Skip to main content

Integration and Automation

The GUARDARA API allows performing all the functionalities available via the user interface in a programmatic way. It can be used to integrate GUARDARA into your CI/CD pipeline or to integrate with any 3rd-party solution.

Accessing the API

The API is accessible over HTTPS on port 8443, under the /api URI. Requests made to the API must be authenticated using an API Key.

Follow the instructions below to create a new API key.

  1. Go to the API Keys tab of the Settings page
  2. Click the + button on the top-left corner of the screen
  3. Assign one or more Scopes to the API key using the Scopes dropdown menu
  4. Configure when the API key should expire (the default is 1 month)
  5. Save the API key by clicking on the Save button

Scopes define what actions can be performed using the API key. Only Scopes that were assigned to the user’s account can be granted to API keys. For example, if a user has been only authorized to obtain a list of engines (engine:read scope), the Scope list on the API key form will only show this single Scope item. Visit the Scopes section of the Access Control documentation to learn more about the available Scopes.

Once an API key is created, the API Key will be presented to the user. This key must be provided in each API request. Make sure to save the API key to a safe location as it will not be shown again.


Each API request is authenticated, requiring the API key to be included in the requests as a Bearer token. An example request using curl can be seen below.

curl "" \
-H "Authorization: Bearer ${API_KEY_HERE}" \
-H "Connection: close"

API Endpoints

The User Interface is a frontend for the GUARDARA API that also serves as the documentation for the API. You can use your web browser's developer tools to see the network requests sent by the User Interface to the API to learn how to use the API.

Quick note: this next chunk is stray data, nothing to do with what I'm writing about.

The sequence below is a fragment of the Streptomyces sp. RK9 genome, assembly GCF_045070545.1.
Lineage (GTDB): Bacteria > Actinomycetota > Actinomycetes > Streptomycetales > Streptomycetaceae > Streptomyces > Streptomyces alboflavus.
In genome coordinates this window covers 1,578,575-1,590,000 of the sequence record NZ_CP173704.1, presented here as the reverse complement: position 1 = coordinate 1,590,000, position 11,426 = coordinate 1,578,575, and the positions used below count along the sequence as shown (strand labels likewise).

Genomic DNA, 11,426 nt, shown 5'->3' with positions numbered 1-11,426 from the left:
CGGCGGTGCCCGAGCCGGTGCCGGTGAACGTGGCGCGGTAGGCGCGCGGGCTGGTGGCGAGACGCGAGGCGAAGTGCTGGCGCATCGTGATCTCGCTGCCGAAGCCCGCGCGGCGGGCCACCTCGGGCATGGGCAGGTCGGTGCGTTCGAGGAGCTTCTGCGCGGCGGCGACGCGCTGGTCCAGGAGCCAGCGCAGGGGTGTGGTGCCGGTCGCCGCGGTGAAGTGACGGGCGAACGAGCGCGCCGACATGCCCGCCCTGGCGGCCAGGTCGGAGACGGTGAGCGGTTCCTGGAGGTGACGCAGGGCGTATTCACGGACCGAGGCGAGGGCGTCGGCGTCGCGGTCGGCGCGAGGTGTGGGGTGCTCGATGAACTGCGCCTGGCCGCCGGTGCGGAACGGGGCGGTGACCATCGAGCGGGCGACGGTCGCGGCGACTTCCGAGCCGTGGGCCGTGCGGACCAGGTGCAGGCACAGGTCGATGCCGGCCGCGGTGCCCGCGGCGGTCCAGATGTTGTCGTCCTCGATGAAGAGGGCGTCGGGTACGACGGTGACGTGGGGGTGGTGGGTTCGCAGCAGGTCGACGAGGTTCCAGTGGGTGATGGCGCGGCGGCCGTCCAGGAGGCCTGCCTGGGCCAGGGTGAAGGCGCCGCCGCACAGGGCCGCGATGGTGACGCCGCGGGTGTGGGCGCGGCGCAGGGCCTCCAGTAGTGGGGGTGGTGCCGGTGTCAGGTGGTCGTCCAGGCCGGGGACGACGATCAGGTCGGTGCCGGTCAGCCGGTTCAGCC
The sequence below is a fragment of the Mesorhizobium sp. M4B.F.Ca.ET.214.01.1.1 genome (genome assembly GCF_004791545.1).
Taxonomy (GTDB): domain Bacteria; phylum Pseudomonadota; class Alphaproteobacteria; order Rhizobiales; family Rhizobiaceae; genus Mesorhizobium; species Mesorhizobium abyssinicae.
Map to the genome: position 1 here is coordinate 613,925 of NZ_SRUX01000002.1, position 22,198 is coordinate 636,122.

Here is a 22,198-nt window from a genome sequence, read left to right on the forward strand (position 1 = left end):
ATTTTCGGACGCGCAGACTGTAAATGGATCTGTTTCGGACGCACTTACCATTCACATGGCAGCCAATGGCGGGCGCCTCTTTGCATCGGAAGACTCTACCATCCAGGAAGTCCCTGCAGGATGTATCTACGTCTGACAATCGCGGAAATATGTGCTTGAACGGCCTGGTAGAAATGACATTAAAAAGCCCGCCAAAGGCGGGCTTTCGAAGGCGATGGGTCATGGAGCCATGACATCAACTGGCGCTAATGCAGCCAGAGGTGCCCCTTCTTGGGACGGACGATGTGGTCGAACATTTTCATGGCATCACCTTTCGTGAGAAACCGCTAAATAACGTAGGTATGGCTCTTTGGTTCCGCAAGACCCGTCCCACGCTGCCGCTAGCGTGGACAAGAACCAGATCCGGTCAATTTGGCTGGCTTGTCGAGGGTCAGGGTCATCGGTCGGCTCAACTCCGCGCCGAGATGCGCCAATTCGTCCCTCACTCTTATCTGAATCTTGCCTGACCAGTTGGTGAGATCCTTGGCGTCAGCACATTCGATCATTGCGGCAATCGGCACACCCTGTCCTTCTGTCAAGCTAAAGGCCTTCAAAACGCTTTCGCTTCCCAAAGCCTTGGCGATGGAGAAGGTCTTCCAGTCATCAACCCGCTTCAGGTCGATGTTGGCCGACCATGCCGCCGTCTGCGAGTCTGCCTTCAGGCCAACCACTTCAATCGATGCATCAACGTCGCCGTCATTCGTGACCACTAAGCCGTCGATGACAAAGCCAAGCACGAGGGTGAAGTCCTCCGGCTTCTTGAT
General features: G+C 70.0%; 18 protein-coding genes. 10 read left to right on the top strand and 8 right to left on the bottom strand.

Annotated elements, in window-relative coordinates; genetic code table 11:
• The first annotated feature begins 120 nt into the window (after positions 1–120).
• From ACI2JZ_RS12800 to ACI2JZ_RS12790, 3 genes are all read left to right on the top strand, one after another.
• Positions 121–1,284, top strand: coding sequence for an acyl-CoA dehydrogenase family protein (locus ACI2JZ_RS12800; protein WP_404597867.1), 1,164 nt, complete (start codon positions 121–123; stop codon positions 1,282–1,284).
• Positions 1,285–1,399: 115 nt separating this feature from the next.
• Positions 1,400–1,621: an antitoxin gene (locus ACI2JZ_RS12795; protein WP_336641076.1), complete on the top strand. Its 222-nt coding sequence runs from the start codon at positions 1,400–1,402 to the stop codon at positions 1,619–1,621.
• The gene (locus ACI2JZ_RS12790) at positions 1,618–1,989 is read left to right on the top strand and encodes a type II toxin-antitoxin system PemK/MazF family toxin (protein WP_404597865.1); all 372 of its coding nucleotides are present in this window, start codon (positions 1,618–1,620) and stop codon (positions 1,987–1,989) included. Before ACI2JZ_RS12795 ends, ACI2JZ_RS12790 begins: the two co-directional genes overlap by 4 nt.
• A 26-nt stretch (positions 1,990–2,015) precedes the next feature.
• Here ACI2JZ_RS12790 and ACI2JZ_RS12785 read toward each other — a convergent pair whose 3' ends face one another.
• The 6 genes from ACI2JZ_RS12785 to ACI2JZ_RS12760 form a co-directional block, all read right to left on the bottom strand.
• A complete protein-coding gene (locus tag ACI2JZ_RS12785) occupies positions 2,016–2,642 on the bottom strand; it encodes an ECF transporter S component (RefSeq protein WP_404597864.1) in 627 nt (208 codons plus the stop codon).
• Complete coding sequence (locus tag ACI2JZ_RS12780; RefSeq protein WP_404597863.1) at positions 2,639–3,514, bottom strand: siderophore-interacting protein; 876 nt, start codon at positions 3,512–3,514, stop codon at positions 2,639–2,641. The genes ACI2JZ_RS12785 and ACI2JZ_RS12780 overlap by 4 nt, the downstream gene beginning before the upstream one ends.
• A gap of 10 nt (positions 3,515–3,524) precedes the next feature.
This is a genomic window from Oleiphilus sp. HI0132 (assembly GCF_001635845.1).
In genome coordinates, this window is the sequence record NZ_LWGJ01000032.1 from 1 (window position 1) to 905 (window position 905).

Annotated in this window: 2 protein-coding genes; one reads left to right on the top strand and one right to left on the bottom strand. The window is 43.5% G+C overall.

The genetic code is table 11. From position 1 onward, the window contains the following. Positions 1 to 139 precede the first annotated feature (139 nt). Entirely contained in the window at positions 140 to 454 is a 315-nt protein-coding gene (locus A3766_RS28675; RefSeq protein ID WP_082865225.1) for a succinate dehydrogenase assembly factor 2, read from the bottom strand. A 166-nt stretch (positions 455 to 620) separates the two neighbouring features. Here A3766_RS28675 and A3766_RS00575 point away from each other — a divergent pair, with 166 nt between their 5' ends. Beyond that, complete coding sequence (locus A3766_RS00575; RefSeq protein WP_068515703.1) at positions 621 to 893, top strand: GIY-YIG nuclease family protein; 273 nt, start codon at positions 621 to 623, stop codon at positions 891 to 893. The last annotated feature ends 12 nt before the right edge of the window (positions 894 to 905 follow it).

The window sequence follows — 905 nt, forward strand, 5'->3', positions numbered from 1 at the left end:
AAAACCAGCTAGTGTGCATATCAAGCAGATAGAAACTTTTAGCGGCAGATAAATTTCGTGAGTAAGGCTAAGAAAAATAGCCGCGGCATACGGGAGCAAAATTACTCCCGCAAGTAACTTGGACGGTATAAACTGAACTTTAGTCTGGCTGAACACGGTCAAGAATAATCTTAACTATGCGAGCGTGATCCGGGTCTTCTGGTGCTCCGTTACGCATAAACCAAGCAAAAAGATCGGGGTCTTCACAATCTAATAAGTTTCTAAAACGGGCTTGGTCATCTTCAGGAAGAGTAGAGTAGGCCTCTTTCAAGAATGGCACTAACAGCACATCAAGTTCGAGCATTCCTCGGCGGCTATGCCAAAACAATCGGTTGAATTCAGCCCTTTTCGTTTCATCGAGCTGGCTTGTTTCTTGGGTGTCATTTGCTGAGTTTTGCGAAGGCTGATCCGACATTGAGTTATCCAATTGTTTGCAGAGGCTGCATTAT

The authentication method is the only difference between the requests sent by the User Interface and the requests you would send, for example, from a CI/CD pipeline. Always use an API Key and send it as a Bearer token to authenticate to the API.

Python API

The GUARDARA Python API allows performing all the actions that are available via the user interface straight from Python. Behind the scenes the Python API performs calls to the API exposed by the GUARDARA Manager. The Python API is part of the GUARDARA SDK, which you can download from the Settings > Developers page of the Manager. Refer to the GUARDARA SDK section of the Developer's Guide to learn how to install and configure the SDK.

You can find a few examples on how you can use the Python API on GitLab.

Creating a Session

To be able to access the GUARDARA features a session has to be configured as shown below.

#!/usr/bin/env python3

from guardara.api import Session

session = Session(

You can find an example of how to fetch the list of Message Templates using the Python API on GitLab.

Low-level API Calls

We are gradually extending the Python API. If a feature is not implemented in a user-friendly way, it can still be accessed by performing direct calls to the Manager API. The following methods are exposed to do that:

session.connection.fetch(service, resource, headers={})
session.connection.create(service, resource, data, headers={})
session.connection.update(service, resource, data, headers={})
session.connection.remove(service, resource, headers={})

The methods above expect the name of the microservice to communicate with via the service argument. For example, if we wanted to interact with the Template service, the value of the service argument would be template.

The resource argument is the type of resource handled by the service. For example, in case of the template service you could use /message, /flow, /callback, /collection and /project as the resource. For example, to fetch the message with ID b279f41c-c905-4da3-a4ee-b8744bcd86a4 you would:

(response_code, data) = session.connection.fetch("template", f"/message/{MESSAGE_ID}")

The response is a tuple. The first item is the response code, the second item is the data received.


You can find more examples on GitLab. If you have an example in mind you would like to see, feel free to open a new issue for the project.